Longtime LGBT activists and local arts supporters Frank Benedetti and Gary Trowbridge will be honored at this year’s 15th annual RiverRun International Film Festival in Winston-Salem. The festival, featuring over 140 different award-winning feature films, documentaries, animated films, foreign films and shorts, will include two screenings of director Madeline Carlin’s “We Will Prevail,” a short documentary following the couple both before and after the May 2012 passage of North Carolina’s anti-LGBT state constitutional amendment.
“Originally it started with a young lady from Elon College,” says Benedetti, 73. “She was working on a class project and asked if we would help her with it. She came out and visited with us and came back another time and took pictures and we said, ‘Okay, that’s the end of that.’”
Months later, the couple received a package in the mail with a DVD and a thank you note. Later, they learned the film was submitted to the festival.
“We review films for RiverRun and we heard this was one of the films submitted,” Benedetti says.
Trowbridge, 72, adds, “Of course, they wouldn’t let us review that one.”
The couple says feedback for the film, which was also screened at last year’s North Carolina Gay and Lesbian Film Festival in Durham, has been positive.
“They (RiverRun screeners) enjoyed watching it very much and said there’s probably a genesis of a much larger story in that and they hoped she would pursue that.”
The film on the couple, who are longtime advocates for marriage equality, comes as the Supreme Court hears and considers two important marriage-related cases this spring and summer. On March 26, the court heard oral arguments in the cases on the federal Defense of Marriage Act and California’s anti-LGBT state constitutional amendment, Proposition 8. A ruling could come as soon as June.
Benedetti and Trowbridge say they have fears and concerns about the pending Supreme Court cases.
“I have a fear about it because of the composition of the court,” says Benedetti. “I think they are overwhelmingly Catholic and overwhelmingly ultraconservative. I’m afraid their ideology will get in the way of constitutional rights.”
“I feel like if there is a bishop or cardinal who says if you vote this way or you do this, we’re going to withhold communion from you, they are going to listen to them,” adds Trowbridge, saying precedent has already been set for religious meddling in marriage debates. “Look at what the Mormon and Catholic churches did with Proposition 8. They financed the whole thing.”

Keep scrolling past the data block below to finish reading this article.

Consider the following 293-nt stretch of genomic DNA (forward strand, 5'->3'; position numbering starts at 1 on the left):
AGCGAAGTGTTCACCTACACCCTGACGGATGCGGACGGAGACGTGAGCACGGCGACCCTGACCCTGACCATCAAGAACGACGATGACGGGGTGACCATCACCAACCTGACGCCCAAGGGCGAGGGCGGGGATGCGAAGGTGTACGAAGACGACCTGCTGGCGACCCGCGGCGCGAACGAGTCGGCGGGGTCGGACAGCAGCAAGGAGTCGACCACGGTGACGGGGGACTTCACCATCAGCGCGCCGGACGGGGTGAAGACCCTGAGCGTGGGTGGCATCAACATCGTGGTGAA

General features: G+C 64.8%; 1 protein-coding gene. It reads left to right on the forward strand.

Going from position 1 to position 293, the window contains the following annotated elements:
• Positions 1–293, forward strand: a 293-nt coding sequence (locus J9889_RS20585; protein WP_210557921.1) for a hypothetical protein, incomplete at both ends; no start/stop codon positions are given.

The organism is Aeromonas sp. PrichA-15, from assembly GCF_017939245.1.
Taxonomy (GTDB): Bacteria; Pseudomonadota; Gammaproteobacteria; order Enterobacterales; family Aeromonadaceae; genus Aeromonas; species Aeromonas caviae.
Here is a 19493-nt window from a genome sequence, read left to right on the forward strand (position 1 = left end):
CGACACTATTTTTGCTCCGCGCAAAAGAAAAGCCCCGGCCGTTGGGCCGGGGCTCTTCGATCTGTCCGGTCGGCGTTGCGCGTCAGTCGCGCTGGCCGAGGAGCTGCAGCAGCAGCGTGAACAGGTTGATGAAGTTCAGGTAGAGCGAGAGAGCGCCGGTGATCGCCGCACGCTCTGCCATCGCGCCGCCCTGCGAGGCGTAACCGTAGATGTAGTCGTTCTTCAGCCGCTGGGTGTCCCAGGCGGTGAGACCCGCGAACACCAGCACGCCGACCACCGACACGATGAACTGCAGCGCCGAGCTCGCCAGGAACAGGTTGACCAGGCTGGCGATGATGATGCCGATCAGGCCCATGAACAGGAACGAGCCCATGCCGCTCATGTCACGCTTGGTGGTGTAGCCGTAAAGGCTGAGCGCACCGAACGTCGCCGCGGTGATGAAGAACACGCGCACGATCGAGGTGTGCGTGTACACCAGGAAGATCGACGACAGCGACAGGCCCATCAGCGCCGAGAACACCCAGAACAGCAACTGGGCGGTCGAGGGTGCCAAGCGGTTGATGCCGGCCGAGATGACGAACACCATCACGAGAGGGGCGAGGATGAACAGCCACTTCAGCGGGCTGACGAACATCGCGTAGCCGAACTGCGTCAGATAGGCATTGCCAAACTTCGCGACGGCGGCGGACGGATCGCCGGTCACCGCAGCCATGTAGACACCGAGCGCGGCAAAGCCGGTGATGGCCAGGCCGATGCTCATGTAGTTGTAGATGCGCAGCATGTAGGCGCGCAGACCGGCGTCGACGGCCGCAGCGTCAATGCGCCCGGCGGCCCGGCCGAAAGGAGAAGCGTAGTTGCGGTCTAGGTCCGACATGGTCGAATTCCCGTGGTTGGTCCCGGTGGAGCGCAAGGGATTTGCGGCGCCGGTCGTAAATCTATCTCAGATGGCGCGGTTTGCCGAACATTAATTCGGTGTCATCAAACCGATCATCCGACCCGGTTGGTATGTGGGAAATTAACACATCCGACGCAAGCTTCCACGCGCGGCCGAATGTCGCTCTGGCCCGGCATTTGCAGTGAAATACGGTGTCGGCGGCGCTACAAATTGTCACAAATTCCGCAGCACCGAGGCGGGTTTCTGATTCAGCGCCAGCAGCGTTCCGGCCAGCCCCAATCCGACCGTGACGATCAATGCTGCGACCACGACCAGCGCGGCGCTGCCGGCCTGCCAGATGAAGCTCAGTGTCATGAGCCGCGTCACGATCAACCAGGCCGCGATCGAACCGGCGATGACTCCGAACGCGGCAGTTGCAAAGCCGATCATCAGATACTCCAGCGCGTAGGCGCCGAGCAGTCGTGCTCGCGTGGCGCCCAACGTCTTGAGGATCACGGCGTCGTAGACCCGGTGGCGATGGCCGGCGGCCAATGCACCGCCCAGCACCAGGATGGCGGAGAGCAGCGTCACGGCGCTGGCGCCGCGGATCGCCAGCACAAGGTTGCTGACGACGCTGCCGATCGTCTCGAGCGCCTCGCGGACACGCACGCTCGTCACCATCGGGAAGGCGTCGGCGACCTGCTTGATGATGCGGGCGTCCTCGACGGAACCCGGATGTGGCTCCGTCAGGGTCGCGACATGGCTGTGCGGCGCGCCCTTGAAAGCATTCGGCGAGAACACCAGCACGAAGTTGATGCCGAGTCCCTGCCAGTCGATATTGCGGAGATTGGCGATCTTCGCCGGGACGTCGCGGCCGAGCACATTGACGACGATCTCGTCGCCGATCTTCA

The couple knows marriage equality is inevitable — “The train has left the station,” Benedetti says — but don’t hold out as much hope that change will occur quickly enough to impact them.
“We have seen things change very slowly,” says Benedetti. “When we were your age, it was a whole different world. We are confident [it will happen], but we don’t think we’ll live long enough to see this.”
The couple’s short documentary will screen on April 14 and April 19 at Hanesbrands Theatre at the Milton Rhodes Center for the Arts, 209 N. Spruce St. For more information and tickets, visit riverrunfilm.com. : :
Canadian drama centers on trans story line
RiverRun International Film Festival will also screen the 2012 Canadian drama, “Laurence Anyways.” The film, directed by Xavier Dolan and filmed in French, stars Melvil Poupaud as transgender character Laurence Alia and Suzanne Clément as Laurence’s love interest Fred Belair. Set in the 1980s and 1990s, the film follows Laurence as he reveals himself to Fred and explores how the couple navigates Laurence’s transition. The story line is a rocky one, as Fred and Laurence eventually break up, Fred moves away and marries and their paths cross later in life. The film will be screened on April 13, 16 and 20 at various venues at the University of North Carolina School of the Arts and in downtown Winston-Salem.
For more information on the film and tickets, visit riverrunfilm.com.